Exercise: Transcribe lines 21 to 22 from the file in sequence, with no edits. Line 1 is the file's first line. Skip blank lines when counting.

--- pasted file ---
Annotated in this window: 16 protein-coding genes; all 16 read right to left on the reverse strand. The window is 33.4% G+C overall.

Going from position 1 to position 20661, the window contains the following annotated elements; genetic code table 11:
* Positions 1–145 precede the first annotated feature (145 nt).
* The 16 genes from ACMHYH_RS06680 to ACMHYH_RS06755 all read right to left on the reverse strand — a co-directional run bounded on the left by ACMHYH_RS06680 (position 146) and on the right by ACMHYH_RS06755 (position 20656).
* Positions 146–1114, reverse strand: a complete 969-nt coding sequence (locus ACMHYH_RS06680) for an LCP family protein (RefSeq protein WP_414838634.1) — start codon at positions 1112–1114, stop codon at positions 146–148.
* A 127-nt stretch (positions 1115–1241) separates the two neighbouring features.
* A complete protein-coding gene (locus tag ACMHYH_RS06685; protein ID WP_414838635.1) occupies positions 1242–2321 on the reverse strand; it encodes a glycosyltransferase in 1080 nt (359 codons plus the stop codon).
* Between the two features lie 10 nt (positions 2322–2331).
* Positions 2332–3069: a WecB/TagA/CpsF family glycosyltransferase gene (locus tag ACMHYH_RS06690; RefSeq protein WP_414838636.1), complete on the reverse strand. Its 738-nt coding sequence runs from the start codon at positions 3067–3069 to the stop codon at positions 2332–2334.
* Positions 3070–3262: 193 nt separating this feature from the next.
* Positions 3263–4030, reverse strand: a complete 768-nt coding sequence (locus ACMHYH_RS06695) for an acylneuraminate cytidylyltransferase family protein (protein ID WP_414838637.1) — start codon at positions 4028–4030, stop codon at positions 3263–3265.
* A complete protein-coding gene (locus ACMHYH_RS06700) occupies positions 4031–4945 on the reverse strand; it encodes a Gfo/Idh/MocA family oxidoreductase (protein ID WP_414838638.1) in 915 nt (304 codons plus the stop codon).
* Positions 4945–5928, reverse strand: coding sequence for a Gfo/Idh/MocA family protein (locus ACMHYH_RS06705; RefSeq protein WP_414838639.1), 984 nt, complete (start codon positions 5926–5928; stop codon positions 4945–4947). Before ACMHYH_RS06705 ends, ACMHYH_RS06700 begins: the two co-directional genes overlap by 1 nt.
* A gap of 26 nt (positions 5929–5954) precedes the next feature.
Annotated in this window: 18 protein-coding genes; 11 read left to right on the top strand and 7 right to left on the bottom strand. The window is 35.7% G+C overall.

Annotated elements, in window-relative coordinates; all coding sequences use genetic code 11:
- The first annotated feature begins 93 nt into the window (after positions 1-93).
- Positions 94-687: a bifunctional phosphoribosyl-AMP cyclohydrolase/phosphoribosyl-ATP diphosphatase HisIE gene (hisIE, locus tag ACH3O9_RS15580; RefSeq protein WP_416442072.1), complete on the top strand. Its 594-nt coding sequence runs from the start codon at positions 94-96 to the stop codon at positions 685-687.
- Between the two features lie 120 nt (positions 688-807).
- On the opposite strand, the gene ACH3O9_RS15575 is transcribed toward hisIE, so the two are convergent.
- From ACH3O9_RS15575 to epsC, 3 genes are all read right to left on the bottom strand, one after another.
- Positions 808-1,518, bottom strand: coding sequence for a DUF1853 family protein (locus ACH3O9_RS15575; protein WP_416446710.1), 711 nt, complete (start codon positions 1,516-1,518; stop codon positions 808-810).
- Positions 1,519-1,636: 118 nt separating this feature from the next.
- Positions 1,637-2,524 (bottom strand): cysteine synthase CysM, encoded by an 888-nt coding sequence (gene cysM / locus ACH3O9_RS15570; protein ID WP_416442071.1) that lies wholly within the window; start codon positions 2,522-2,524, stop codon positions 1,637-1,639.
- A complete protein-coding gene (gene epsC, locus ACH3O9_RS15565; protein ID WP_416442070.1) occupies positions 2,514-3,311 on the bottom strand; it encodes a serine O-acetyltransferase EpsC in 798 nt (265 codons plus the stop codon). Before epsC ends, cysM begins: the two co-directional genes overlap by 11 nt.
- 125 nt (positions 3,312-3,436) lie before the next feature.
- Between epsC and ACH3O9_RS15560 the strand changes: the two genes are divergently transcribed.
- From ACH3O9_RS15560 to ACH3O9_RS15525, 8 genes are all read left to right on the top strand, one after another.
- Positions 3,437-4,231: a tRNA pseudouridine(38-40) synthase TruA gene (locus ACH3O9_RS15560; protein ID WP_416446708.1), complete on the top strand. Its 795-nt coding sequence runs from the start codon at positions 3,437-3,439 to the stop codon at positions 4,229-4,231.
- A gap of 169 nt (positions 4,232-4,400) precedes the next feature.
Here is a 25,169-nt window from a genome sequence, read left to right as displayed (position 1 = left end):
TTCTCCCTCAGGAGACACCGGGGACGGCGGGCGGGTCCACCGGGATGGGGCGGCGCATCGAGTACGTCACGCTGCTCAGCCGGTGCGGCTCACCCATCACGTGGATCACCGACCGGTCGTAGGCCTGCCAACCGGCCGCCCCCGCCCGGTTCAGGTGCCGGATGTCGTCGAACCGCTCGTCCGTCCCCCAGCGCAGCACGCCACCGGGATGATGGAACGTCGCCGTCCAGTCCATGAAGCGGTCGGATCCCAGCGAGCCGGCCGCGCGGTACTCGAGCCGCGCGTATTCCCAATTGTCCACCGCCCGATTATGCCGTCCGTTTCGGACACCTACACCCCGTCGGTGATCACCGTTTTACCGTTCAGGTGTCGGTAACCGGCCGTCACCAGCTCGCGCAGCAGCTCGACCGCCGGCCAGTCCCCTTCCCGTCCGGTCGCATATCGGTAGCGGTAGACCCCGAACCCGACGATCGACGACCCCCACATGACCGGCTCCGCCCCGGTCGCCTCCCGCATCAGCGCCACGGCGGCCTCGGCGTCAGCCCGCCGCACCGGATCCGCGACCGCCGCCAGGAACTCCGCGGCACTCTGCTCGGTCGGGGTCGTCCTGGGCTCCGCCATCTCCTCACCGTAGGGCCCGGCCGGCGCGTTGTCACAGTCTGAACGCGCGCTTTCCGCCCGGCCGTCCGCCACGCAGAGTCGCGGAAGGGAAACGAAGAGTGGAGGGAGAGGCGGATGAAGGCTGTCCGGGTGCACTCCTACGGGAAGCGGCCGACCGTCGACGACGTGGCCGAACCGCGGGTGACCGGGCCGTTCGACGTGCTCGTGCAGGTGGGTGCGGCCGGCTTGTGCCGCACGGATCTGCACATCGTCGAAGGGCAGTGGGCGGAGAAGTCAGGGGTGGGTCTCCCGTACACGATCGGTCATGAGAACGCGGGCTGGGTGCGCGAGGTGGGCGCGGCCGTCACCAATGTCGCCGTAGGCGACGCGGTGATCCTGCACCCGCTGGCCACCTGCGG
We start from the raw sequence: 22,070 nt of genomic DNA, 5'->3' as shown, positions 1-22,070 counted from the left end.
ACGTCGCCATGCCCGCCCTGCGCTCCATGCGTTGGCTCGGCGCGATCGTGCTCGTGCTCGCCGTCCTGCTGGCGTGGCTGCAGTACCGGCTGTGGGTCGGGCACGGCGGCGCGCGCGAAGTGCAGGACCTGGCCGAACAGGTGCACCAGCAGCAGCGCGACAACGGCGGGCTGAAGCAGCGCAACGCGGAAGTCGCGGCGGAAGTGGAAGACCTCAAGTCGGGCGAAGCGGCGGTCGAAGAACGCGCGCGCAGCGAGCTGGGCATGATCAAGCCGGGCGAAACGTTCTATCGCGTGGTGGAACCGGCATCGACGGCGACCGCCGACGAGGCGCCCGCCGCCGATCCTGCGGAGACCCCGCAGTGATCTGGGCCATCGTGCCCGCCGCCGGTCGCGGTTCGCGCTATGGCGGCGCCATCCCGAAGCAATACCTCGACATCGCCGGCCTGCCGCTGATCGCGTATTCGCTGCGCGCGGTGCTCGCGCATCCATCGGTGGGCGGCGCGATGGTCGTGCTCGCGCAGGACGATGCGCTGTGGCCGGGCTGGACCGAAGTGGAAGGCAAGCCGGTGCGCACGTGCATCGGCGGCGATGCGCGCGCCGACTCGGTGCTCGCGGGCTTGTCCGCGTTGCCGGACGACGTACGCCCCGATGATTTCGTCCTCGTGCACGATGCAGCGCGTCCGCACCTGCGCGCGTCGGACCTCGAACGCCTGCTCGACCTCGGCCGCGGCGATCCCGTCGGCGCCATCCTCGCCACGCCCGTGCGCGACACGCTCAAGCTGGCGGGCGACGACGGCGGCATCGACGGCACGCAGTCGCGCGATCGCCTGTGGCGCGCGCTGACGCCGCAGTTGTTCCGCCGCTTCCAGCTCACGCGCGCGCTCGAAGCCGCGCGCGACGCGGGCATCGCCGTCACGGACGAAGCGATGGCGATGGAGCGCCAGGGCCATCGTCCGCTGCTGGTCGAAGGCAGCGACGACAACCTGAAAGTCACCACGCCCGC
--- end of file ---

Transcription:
- From ACH3O9_RS15575 to epsC, 3 genes are all read right to left on the bottom strand, one after another.
- Positions 808-1,518, bottom strand: coding sequence for a DUF1853 family protein (locus ACH3O9_RS15575; protein WP_416446710.1), 711 nt, complete (start codon positions 1,516-1,518; stop codon positions 808-810).